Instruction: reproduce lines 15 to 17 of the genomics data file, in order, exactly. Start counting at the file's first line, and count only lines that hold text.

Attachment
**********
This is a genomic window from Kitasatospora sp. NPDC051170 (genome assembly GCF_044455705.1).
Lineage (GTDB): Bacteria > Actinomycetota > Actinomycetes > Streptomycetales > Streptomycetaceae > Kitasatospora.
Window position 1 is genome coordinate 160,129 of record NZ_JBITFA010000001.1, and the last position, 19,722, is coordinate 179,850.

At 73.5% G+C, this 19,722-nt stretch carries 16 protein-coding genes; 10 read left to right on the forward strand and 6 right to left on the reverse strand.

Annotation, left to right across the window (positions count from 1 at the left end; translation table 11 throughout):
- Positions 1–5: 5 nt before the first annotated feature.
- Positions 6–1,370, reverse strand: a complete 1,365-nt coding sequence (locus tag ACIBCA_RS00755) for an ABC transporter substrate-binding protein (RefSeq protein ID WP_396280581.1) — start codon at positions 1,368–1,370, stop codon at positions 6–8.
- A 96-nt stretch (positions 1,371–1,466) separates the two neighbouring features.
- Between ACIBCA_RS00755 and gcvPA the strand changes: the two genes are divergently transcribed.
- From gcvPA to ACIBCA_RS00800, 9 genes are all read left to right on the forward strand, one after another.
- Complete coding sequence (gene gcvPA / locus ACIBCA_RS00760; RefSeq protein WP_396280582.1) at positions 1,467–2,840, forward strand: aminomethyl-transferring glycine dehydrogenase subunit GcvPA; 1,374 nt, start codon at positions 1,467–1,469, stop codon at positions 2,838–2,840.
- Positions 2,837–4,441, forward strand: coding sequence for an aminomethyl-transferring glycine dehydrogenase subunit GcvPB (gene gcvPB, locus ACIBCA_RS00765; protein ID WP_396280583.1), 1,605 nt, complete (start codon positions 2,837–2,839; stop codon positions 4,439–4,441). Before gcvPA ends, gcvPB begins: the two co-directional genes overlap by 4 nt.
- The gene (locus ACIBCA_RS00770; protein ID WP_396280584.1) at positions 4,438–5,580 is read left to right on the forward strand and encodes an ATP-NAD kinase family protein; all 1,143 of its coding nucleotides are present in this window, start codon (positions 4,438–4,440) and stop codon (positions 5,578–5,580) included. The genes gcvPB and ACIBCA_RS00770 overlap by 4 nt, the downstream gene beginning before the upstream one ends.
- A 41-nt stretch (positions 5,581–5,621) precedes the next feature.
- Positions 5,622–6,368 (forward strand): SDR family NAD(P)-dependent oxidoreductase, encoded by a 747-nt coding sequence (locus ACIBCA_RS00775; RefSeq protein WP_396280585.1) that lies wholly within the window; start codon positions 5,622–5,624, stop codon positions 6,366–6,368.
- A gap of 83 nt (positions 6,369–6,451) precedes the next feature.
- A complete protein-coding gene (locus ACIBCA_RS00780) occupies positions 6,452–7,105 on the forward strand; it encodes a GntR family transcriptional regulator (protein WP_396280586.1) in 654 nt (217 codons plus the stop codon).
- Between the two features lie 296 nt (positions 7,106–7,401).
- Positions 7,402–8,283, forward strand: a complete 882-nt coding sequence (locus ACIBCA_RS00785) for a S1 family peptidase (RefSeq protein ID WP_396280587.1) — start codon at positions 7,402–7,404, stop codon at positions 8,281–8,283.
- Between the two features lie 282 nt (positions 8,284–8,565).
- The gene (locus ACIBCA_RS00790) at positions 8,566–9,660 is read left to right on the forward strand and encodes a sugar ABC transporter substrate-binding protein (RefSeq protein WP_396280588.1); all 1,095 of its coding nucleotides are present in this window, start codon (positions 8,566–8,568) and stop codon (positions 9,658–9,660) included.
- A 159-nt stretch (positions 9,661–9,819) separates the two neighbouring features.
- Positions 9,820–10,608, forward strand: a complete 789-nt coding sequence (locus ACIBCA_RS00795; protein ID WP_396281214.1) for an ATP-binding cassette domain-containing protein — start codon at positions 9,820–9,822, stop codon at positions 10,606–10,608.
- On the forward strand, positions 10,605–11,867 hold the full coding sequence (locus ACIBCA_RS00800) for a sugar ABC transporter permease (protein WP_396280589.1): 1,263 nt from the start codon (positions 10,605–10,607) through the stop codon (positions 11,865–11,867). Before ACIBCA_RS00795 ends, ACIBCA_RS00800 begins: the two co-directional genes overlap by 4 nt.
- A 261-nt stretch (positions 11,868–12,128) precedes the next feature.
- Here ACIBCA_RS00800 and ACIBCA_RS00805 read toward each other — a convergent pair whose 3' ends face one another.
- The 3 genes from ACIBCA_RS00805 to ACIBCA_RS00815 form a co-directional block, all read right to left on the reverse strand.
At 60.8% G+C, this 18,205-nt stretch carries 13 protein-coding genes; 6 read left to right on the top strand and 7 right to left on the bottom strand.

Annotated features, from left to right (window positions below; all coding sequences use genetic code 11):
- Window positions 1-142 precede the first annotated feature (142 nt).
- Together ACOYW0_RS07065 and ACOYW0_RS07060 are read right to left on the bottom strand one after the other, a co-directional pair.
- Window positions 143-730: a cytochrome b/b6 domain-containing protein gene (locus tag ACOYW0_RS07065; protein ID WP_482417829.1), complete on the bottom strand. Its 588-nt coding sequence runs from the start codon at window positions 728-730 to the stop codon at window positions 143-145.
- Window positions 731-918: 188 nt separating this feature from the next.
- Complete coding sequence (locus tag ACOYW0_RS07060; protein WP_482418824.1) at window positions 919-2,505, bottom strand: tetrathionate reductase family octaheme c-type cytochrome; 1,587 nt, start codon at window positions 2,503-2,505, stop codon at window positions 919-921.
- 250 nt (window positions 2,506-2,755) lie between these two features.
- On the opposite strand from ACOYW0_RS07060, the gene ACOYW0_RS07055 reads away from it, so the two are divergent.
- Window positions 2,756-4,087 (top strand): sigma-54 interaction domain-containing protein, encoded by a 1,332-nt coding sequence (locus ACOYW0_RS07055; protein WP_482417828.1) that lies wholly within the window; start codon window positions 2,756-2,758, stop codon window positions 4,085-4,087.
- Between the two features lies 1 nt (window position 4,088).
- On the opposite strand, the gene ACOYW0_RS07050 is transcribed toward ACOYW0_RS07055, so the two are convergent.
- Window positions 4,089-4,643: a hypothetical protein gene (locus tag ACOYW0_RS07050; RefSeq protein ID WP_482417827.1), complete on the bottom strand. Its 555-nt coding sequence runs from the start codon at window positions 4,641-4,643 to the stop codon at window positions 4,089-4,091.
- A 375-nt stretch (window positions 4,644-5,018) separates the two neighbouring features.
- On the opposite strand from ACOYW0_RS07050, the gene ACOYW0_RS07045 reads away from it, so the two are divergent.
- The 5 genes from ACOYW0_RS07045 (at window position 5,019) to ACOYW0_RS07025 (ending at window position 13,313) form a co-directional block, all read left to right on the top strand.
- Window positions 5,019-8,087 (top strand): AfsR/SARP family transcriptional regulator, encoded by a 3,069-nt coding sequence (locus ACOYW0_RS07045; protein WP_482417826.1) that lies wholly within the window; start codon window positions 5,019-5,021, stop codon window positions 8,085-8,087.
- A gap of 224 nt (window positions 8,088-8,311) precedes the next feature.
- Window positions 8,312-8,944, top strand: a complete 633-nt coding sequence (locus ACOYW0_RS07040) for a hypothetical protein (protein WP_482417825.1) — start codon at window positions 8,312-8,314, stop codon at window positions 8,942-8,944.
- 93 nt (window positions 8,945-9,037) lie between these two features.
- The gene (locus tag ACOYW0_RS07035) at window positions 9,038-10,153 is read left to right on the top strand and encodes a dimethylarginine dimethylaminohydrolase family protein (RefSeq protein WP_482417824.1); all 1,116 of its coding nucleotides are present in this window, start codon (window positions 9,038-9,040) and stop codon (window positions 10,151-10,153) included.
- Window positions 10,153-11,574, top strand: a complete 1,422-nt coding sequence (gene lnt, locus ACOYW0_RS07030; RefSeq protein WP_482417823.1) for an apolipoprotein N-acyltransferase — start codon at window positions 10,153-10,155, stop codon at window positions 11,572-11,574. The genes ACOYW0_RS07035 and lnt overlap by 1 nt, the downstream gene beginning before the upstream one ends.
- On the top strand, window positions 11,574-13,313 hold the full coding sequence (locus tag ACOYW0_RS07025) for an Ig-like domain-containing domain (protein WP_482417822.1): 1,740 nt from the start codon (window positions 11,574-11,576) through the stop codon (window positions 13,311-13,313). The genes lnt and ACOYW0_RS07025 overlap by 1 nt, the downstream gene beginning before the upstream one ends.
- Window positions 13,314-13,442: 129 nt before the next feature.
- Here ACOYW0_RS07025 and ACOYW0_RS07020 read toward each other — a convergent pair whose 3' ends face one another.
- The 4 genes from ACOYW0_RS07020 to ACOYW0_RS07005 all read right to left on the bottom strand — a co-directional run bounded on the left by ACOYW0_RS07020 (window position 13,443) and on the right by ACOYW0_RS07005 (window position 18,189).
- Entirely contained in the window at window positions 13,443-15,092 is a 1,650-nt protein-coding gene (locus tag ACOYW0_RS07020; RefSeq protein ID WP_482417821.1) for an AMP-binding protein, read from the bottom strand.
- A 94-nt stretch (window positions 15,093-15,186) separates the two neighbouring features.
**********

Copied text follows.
- Positions 5,622–6,368 (forward strand): SDR family NAD(P)-dependent oxidoreductase, encoded by a 747-nt coding sequence (locus ACIBCA_RS00775; RefSeq protein WP_396280585.1) that lies wholly within the window; start codon positions 5,622–5,624, stop codon positions 6,366–6,368.
- A gap of 83 nt (positions 6,369–6,451) precedes the next feature.
- A complete protein-coding gene (locus ACIBCA_RS00780) occupies positions 6,452–7,105 on the forward strand; it encodes a GntR family transcriptional regulator (protein WP_396280586.1) in 654 nt (217 codons plus the stop codon).